Thanksgiving seems like a good day to post this meditation on love, heartbreak, and gratitude. This was written originally about ten years ago and was just now updated.


From the time of my first sexual and emotional stirrings, I have had a penchant for impossible loves. Not that they never became real romances; most of them did at some time or another, and in some form or another. Indeed, both my husbands were, in their own ways, impossible loves.

In every case, though, there were protracted periods of time during which either my love was not reciprocated, or the relationship was emotionally difficult and painful. I won’t say that my heart was broken more often than I broke others’ hearts. Indeed, I once did a tally of how many men had broken my heart and how many hearts I had broken, and they came out about even. So really, I have been neither victim nor vamp. Nonetheless, from the perspective of a woman approaching her eighties and looking back on a rich and productive life, I would say that many of the best things I have done, and many of the finest experiences I have had, happened because I allowed myself the luxury of impossible love.

The first was a high school crush that felt like love. It was in the throes of this love that I began a journal (then termed a diary) to try to write out my excitement and confusion and to impart some reality to otherwise ethereal feelings. Thus began a record, albeit intermittent, of the hopes, loves, adventures and disappointments of my life that spans more than half a century. This was a gift to me and maybe even to my progeny. Also, because I was then “in love” (however impossibly), I was not susceptible to the charms and persuasions of any ardent others. Thus, upon emerging from the difficult chrysalis of female adolescence, I still had no sexual regrets, and I could go on to college full of hope and expectation.

The second, the “love of my life,” was the impossible love of my college years. Oh, we dated steadily during our freshman year, but he broke it off when we came back as sophomores. Apparently, a hometown girlfriend had snared him over the summer, probably one who put out more than I did. My mother, who had her own experience of the female life-trap, had seriously warned me about the possibility of unintended pregnancy when I had my first period. (“If you screw around, Dear, you’ll probably get pregnant.”) No doubt this kept me chaste more than any religious admonitions could have done. So, because I didn’t have a steady boyfriend, I was free to take full advantage of a Junior Year in France, and that changed my life both inside and out.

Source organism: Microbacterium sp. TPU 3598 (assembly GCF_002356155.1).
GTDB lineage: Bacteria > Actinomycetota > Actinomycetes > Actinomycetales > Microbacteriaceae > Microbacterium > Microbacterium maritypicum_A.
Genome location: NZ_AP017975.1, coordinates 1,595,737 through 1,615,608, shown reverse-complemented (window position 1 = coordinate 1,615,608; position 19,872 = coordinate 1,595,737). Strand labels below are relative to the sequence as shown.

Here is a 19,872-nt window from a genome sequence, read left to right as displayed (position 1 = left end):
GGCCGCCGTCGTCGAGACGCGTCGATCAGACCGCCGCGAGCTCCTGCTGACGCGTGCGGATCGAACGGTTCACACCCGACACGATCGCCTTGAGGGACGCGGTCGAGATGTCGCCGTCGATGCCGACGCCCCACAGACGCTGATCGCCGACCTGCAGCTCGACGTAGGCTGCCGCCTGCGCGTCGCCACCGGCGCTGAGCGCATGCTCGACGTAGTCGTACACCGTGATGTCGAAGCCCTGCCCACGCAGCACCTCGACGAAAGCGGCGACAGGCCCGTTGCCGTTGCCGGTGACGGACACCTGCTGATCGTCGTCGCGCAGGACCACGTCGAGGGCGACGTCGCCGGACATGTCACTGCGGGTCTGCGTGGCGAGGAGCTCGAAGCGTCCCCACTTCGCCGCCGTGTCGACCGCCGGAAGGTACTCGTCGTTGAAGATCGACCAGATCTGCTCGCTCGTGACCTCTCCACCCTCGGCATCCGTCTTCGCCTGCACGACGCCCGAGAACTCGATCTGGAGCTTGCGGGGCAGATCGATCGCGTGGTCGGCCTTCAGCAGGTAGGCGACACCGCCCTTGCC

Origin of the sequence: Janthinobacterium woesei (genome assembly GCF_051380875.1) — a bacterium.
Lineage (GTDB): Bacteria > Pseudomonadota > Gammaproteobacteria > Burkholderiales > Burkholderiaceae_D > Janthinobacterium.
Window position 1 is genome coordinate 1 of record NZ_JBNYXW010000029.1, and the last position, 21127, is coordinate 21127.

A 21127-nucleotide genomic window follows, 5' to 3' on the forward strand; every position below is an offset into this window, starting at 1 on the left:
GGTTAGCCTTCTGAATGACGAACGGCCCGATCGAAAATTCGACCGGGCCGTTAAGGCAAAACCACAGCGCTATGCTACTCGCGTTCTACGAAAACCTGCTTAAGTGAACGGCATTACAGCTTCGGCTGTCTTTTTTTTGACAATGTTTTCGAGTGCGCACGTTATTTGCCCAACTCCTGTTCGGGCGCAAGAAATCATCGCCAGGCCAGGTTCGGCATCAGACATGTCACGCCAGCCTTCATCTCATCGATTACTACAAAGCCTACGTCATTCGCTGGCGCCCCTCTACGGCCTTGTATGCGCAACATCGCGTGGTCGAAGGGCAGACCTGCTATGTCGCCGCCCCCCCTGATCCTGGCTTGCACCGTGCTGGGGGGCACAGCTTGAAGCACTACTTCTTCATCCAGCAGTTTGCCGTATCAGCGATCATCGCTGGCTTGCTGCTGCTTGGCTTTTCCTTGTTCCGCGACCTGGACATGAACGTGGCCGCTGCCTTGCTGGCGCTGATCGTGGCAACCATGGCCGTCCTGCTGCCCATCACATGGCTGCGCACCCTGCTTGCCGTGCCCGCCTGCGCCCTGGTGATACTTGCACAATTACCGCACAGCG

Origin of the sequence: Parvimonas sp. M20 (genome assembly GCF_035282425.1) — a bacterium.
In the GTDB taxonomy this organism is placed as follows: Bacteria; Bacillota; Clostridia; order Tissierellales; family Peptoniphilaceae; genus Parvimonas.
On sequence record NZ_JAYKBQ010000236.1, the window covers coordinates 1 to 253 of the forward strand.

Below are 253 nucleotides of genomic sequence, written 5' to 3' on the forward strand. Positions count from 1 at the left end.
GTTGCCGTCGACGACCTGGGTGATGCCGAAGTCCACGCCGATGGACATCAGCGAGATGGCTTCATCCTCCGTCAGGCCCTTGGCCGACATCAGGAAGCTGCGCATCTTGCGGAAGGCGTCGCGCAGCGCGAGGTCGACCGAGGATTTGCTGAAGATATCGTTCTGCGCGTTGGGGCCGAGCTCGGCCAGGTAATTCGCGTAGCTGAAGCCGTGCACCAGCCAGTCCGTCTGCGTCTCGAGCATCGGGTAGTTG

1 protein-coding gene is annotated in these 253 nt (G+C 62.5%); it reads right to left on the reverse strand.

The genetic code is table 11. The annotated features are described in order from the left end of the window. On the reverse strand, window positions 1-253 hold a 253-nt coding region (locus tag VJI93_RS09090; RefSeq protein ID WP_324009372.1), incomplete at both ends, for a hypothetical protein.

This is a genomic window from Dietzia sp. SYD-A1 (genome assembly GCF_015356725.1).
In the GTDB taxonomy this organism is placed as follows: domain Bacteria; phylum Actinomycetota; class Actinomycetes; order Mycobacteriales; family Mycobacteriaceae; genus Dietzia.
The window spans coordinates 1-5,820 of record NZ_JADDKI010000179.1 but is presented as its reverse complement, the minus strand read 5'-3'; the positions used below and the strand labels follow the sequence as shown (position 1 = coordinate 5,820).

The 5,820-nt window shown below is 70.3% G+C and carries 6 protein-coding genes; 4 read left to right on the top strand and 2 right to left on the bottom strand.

Because of that year, I learned another language, I came to appreciate European history, and I experienced one of the most wonderful years of my life—wandering around Paris each afternoon after classes, skiing in the Austrian Alps during Christmas holidays, taking part in a pilgrimage to Italy with French students during the Easter holidays, and spending the summer in a work camp in Germany. That year whetted an appetite for languages and for cultural diversity that has informed the rest of my life.

Yes, after my return as something of a local international celebrity, my impossible love and I began dating again, and we eventually became engaged. When I began talking seriously about going to graduate school, his ardor cooled once more. He didn’t want to be married to an academic woman.